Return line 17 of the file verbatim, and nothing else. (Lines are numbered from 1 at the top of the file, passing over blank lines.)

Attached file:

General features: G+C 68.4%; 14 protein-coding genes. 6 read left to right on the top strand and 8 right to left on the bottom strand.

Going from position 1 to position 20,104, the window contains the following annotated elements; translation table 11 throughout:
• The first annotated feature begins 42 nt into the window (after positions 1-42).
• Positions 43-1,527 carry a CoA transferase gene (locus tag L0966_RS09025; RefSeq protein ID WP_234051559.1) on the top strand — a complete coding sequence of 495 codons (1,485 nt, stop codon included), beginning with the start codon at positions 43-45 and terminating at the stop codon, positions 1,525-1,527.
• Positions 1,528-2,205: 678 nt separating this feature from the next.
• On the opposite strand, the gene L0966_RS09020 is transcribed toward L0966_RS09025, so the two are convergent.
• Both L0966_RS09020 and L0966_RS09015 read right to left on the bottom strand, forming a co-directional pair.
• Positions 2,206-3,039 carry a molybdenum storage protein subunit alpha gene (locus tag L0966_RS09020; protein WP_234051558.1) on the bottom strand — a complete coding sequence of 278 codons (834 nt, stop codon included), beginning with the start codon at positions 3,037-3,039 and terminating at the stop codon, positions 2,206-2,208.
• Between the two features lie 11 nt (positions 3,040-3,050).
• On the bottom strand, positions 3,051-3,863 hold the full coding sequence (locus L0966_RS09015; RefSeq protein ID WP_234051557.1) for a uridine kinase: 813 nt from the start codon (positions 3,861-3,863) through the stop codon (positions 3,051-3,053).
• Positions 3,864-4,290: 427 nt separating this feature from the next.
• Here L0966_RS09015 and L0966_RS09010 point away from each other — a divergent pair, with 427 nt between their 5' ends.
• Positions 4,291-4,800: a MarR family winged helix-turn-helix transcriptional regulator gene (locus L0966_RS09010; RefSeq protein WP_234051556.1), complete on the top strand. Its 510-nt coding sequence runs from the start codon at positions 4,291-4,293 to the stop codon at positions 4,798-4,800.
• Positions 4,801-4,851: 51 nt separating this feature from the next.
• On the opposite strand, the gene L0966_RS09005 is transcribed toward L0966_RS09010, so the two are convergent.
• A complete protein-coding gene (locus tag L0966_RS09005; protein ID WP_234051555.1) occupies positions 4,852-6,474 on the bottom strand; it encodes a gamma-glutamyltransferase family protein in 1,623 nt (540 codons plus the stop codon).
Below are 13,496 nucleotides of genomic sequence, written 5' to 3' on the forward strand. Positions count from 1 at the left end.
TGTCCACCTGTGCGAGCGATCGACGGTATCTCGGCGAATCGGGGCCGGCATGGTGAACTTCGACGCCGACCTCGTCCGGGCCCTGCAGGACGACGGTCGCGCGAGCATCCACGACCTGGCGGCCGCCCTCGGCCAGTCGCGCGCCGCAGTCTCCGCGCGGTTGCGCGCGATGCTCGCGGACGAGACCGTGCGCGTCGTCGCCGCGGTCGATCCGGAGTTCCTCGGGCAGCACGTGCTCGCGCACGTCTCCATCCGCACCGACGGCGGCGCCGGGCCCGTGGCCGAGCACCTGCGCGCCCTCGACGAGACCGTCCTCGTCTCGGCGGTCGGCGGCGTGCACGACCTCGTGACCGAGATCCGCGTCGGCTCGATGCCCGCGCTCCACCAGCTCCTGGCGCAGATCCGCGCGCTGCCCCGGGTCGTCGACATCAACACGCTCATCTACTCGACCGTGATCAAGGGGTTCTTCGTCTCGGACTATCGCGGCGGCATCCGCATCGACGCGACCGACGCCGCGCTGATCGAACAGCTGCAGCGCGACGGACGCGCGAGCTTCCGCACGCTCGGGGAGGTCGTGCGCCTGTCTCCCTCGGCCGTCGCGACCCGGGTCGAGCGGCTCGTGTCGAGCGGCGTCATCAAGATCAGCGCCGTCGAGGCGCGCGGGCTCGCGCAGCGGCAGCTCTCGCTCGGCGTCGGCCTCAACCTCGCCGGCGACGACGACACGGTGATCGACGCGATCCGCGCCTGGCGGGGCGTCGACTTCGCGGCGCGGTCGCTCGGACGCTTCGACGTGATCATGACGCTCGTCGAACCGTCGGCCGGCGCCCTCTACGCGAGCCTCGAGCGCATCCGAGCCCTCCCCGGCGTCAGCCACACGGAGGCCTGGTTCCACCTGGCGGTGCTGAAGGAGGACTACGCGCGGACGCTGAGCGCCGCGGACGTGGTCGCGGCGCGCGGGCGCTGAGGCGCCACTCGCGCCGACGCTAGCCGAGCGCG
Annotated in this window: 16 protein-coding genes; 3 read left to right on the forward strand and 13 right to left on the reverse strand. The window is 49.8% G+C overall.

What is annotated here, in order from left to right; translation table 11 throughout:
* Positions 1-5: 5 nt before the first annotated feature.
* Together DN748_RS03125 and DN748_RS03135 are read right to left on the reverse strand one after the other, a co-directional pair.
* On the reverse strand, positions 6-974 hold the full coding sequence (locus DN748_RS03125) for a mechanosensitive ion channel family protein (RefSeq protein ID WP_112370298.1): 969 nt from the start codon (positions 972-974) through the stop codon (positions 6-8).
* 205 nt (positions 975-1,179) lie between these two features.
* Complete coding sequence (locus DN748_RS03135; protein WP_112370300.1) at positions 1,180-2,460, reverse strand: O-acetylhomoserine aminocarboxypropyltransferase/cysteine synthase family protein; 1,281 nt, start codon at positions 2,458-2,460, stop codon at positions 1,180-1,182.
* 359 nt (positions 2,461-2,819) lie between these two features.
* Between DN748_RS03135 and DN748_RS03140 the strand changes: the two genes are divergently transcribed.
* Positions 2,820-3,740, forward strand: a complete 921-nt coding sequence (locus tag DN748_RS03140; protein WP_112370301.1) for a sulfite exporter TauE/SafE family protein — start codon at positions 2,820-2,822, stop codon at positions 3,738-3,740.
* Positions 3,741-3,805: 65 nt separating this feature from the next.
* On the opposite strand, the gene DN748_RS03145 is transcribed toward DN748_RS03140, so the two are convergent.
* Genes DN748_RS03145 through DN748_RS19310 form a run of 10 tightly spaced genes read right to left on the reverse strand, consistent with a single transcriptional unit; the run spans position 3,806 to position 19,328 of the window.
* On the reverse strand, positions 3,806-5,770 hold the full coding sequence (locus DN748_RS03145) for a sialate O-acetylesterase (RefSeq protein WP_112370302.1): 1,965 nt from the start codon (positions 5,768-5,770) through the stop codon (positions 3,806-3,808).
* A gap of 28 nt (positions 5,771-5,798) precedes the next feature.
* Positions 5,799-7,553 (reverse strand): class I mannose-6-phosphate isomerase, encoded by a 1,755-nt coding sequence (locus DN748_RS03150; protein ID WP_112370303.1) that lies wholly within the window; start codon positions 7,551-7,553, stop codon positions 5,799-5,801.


Below are 13,496 nucleotides of genomic sequence, written 5' to 3' on the forward strand. Positions count from 1 at the left end.